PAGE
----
The Nature Principle by Richard Louv

At the Leslie Street Spit in Toronto, Canada

At the Leslie Street Spit on the waterfront in Toronto, Canada, 2011

I’m reading a book that I find very meaningful.  It’s The Nature Principle by Richard Louv.  What I find important about Richard Louv’s book is that he’s looking at the great help humans receive from time spent in nature.  He has coined the phrase nature deficit disorder that many of us suffer from. He doesn’t deny the crisis we’re in. But he talks about worldwide actions by ordinary people that are bringing people and nature together for the benefit of humans and wildlife.  This doesn’t always mean going off into the wilds—although some people may have the means and desire to do this.  He talks about the ways we city dwellers can be in the natural world, for example: in gardens, parks, through learning about the wildlife that lives beside us in cities.  He points to the necessity of our connecting to nature to develop our love for the natural.  He imagines a future where, through our actions today, we live in nature in our cities, homes, work and play places.


The Limits of Language

Old Roots at Kortright Conservation Centre, Ontario

Old tree roots by a hiking trail at Kortright Conservation Centre in southern Ontario, May 2010

I’ve started this blog to make our links to nature more conscious.  We arise from nature, after all.  However, many of us feel severed from nature as we increasingly live in cities and are focused on electronic devices. We often don’t see a place for ourselves in the world that we more readily see as natural—the world of trees, plants, other animals, mountain ranges, prairies, deserts, oceans….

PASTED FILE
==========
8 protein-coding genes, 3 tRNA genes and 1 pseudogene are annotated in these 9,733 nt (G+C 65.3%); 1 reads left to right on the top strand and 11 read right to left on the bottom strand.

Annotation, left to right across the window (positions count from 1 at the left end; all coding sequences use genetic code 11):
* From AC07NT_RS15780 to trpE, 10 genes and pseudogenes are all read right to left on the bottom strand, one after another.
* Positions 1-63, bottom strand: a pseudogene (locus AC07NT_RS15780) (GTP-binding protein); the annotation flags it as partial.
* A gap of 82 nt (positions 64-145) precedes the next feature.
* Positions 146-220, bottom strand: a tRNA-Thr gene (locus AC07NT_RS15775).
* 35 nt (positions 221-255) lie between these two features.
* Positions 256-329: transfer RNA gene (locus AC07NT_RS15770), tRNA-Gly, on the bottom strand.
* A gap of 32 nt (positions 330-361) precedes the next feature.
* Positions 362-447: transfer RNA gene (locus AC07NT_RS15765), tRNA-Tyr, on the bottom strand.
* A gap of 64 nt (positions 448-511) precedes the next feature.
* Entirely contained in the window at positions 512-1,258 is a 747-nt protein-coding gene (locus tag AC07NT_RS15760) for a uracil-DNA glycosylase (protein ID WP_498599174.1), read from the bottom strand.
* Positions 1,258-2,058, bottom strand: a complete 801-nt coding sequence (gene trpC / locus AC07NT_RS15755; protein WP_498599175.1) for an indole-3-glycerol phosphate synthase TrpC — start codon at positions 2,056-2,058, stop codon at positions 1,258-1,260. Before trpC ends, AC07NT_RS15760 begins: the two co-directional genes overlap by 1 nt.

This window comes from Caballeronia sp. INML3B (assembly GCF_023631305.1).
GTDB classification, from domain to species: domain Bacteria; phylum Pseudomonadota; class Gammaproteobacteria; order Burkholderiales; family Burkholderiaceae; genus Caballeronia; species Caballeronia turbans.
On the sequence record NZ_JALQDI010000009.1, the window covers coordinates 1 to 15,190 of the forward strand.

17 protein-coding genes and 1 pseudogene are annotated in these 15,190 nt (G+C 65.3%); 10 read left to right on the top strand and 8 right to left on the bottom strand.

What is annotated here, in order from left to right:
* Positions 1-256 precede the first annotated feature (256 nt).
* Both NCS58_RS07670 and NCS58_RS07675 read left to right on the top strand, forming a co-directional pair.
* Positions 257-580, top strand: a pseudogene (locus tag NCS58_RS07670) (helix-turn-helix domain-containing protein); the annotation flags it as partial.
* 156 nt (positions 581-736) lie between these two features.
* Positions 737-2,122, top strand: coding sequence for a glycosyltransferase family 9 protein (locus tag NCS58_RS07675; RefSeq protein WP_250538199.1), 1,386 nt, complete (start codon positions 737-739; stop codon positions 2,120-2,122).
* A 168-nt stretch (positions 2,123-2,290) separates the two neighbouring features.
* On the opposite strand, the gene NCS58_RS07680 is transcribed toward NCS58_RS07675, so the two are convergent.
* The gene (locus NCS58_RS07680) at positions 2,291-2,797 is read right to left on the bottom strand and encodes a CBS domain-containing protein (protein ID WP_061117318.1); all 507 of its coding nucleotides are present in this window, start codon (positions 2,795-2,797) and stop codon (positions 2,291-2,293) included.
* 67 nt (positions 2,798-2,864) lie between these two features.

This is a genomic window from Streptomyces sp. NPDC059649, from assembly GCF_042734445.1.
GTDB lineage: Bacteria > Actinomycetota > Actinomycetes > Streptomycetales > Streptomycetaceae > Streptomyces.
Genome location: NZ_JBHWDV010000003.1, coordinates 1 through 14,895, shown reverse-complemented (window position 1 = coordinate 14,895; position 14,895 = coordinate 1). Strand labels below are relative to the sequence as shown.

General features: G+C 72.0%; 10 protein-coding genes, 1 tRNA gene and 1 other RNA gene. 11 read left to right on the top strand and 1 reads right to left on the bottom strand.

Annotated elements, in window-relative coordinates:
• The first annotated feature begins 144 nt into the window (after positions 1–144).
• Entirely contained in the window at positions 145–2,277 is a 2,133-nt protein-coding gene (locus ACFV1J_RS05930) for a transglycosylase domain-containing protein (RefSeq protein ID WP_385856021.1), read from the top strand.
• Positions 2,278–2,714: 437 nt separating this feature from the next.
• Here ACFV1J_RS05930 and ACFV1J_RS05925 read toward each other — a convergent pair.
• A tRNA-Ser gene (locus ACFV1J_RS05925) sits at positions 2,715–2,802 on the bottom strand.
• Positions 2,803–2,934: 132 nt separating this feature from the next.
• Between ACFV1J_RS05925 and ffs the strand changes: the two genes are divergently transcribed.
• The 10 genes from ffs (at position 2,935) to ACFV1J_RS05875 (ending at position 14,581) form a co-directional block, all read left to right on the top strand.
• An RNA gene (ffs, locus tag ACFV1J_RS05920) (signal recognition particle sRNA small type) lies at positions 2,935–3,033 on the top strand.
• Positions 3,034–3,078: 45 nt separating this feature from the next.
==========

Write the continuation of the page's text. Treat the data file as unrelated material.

The English language doesn’t help with this.  Perhaps there are languages in the world that do better at noting or suggesting our bond with nature.  In English, we separate the human and the natural as we assign different words to each.  I believe we need new words for what it’s imperative that we consider.  Perhaps something like humanature would be a start.  I don’t mean to suggest that a few new words would magically reunite us with who we are, but they might be pointers that help us.